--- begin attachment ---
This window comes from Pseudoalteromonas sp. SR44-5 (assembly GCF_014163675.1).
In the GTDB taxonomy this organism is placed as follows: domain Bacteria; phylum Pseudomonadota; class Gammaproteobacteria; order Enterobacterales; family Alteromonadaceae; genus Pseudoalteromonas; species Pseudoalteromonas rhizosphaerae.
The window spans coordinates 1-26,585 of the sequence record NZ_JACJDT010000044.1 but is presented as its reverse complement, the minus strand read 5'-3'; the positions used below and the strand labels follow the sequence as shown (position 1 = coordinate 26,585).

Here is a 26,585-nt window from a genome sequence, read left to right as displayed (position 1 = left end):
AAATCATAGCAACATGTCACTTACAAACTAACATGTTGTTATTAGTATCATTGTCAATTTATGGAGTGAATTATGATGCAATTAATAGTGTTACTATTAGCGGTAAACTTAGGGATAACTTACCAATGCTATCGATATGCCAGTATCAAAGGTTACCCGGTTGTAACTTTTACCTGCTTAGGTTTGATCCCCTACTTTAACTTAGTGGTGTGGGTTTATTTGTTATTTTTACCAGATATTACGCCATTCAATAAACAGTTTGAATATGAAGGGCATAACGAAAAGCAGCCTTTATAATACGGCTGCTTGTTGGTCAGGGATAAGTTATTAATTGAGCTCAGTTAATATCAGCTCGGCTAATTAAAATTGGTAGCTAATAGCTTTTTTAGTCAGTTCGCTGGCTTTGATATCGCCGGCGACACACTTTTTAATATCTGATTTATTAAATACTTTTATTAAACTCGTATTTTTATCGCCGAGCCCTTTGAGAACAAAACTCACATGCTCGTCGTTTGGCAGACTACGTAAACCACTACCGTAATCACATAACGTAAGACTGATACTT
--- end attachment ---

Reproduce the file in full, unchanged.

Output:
This window comes from Pseudoalteromonas sp. SR44-5 (assembly GCF_014163675.1).
In the GTDB taxonomy this organism is placed as follows: domain Bacteria; phylum Pseudomonadota; class Gammaproteobacteria; order Enterobacterales; family Alteromonadaceae; genus Pseudoalteromonas; species Pseudoalteromonas rhizosphaerae.
The window spans coordinates 1-26,585 of the sequence record NZ_JACJDT010000044.1 but is presented as its reverse complement, the minus strand read 5'-3'; the positions used below and the strand labels follow the sequence as shown (position 1 = coordinate 26,585).

Here is a 26,585-nt window from a genome sequence, read left to right as displayed (position 1 = left end):
AAATCATAGCAACATGTCACTTACAAACTAACATGTTGTTATTAGTATCATTGTCAATTTATGGAGTGAATTATGATGCAATTAATAGTGTTACTATTAGCGGTAAACTTAGGGATAACTTACCAATGCTATCGATATGCCAGTATCAAAGGTTACCCGGTTGTAACTTTTACCTGCTTAGGTTTGATCCCCTACTTTAACTTAGTGGTGTGGGTTTATTTGTTATTTTTACCAGATATTACGCCATTCAATAAACAGTTTGAATATGAAGGGCATAACGAAAAGCAGCCTTTATAATACGGCTGCTTGTTGGTCAGGGATAAGTTATTAATTGAGCTCAGTTAATATCAGCTCGGCTAATTAAAATTGGTAGCTAATAGCTTTTTTAGTCAGTTCGCTGGCTTTGATATCGCCGGCGACACACTTTTTAATATCTGATTTATTAAATACTTTTATTAAACTCGTATTTTTATCGCCGAGCCCTTTGAGAACAAAACTCACATGCTCGTCGTTTGGCAGACTACGTAAACCACTACCGTAATCACATAACGTAAGACTGATACTT